[Haskell-cafe] What is your favourite Haskell "aha" moment?
alexey.raga at gmail.com
Thu Jul 12 13:17:57 UTC 2018
Some code examples that I usually show/explain to someone who is interested
in Haskell but have no previous exposure:
ADTs. Even for something as simple as
= CreateCart UserId
| AddToCart CartId ProductId Quantity
| ClearCart CartId
deriving (Eq, Show)
This would be many-many lines of non-trivial C# or Java code (you would
need to think about abstract classes or interfaces, correctly override
toString, equality and getHashCode, write tests for all this, etc).
If the audience is familiar with C#, then explaining the ability to
abstract over type constructors may work well. In C# there is no way to
generalise over, say, IEnumerable<T> and IObservable<T>. If you want to
accept both then you'd have to write the same LINQ statements twice (or
convert one into another, which is not always possible).
On Wed, Jul 11, 2018 at 10:10 PM Simon Peyton Jones via Haskell-Cafe <
haskell-cafe at haskell.org> wrote:
> In a few weeks I’m giving a talk to a bunch of genomics folk at the Sanger
> Institute <https://www.sanger.ac.uk/> about Haskell. They do lots of
> programming, but they aren’t computer scientists.
> I can tell them plenty about Haskell, but I’m ill-equipped to answer the
> main question in their minds: *why should I even care about Haskell*?
> I’m too much of a biased witness.
> So I thought I’d ask you for help. War stories perhaps – how using
> Haskell worked (or didn’t) for you. But rather than talk generalities, I’d
> love to illustrate with copious examples of beautiful code.
> - Can you identify a few lines of Haskell that best characterise what
> you think makes Haskell distinctively worth caring about? Something that
> gave you an “aha” moment, or that feeling of joy when you truly make sense
> of something for the first time.
> The challenge is, of course, that this audience will know no Haskell, so
> muttering about Cartesian Closed Categories isn’t going to do it for them.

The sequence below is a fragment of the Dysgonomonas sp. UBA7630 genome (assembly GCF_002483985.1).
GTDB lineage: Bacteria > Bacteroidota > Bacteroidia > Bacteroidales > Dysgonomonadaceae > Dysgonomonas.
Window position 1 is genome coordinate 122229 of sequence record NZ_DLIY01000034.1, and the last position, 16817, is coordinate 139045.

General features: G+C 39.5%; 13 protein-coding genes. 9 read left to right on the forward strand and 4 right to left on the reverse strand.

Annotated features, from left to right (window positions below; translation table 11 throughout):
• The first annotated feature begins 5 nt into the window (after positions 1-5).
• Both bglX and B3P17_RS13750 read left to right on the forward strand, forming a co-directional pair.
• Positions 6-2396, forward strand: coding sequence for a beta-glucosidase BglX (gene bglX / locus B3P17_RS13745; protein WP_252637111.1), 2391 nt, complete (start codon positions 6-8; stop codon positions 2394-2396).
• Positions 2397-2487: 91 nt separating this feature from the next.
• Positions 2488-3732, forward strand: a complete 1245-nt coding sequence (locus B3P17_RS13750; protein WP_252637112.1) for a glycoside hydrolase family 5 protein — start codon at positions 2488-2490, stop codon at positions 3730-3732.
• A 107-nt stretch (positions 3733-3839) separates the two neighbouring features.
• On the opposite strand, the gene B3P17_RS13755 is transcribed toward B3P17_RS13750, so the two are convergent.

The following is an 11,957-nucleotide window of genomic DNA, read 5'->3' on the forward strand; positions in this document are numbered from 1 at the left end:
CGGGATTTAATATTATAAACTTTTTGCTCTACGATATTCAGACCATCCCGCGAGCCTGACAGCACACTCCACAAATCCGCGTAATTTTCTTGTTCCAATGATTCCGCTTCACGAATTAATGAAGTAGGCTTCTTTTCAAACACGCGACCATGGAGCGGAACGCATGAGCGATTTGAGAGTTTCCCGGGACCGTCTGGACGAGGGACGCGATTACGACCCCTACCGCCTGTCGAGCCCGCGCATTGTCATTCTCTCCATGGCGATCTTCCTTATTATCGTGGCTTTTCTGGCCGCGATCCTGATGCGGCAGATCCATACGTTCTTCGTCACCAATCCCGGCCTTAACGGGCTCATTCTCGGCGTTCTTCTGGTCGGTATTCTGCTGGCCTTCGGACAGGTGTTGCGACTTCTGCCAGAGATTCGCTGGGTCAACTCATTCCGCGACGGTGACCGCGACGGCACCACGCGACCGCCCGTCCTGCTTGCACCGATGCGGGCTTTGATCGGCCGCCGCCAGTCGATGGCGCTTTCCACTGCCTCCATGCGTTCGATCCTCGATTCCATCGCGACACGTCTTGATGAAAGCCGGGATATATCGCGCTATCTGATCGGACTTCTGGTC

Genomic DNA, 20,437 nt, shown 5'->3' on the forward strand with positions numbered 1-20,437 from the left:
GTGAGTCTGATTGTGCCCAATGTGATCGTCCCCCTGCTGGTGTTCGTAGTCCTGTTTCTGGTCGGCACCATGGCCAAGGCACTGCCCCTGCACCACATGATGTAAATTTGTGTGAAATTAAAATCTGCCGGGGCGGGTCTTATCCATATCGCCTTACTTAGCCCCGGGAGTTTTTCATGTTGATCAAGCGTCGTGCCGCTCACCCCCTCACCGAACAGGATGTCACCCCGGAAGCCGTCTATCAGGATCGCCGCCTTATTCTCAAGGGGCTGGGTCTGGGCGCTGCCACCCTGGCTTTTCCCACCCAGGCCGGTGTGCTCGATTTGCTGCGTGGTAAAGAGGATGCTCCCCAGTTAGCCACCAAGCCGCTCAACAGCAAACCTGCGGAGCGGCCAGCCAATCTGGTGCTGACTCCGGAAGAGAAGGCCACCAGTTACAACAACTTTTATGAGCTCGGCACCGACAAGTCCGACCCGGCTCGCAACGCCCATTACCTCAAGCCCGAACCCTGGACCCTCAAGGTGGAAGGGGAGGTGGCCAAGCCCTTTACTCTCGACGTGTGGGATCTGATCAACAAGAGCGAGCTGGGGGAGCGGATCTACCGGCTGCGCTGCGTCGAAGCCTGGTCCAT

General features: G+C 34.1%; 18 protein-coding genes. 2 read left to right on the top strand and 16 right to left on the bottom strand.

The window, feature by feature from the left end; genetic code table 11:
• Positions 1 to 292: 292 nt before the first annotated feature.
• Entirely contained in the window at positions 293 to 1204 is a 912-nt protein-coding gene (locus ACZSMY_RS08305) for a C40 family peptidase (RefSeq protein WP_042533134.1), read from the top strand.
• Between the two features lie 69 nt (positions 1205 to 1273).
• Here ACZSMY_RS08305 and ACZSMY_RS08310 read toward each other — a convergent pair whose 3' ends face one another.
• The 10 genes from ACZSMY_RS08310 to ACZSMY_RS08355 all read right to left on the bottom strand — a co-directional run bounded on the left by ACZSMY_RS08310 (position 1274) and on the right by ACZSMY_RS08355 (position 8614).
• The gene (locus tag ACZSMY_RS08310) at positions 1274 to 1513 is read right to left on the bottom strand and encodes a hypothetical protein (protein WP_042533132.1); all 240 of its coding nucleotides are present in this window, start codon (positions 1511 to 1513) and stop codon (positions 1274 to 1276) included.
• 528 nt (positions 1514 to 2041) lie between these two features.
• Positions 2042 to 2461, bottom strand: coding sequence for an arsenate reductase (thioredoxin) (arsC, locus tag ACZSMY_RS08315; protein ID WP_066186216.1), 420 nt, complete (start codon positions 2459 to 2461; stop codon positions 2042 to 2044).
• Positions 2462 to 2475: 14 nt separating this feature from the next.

> I need examples that I can present in 5 minutes, without needing a long
> To take a very basic example, consider Quicksort using list
> comprehensions, compared with its equivalent in C. It’s so short, so
> obviously right, whereas doing the right thing with in-place update in C
> notoriously prone to fencepost errors etc. But it also makes much less
> good use of memory, and is likely to run slower. I think I can do that in
> 5 minutes.
> Another thing that I think comes over easily is the ability to abstract:
> generalising sum and product to fold by abstracting out a functional
> argument; generalising at the type level by polymorphism, including
> polymorphism over higher-kinded type constructors. Maybe 8 minutes.
> But you will have more and better ideas, and (crucially) ideas that are
> more credibly grounded in the day to day reality of writing programs that
> get work done.
> Pointers to your favourite blog posts would be another avenue. (I love
> the Haskell Weekly News.)
> Finally, I know that some of you use Haskell specifically for genomics
> work, and maybe some of your insights would be particularly relevant for
> the Sanger audience.
> Thank you! Perhaps your responses on this thread (if any) may be helpful
> to more than just me.
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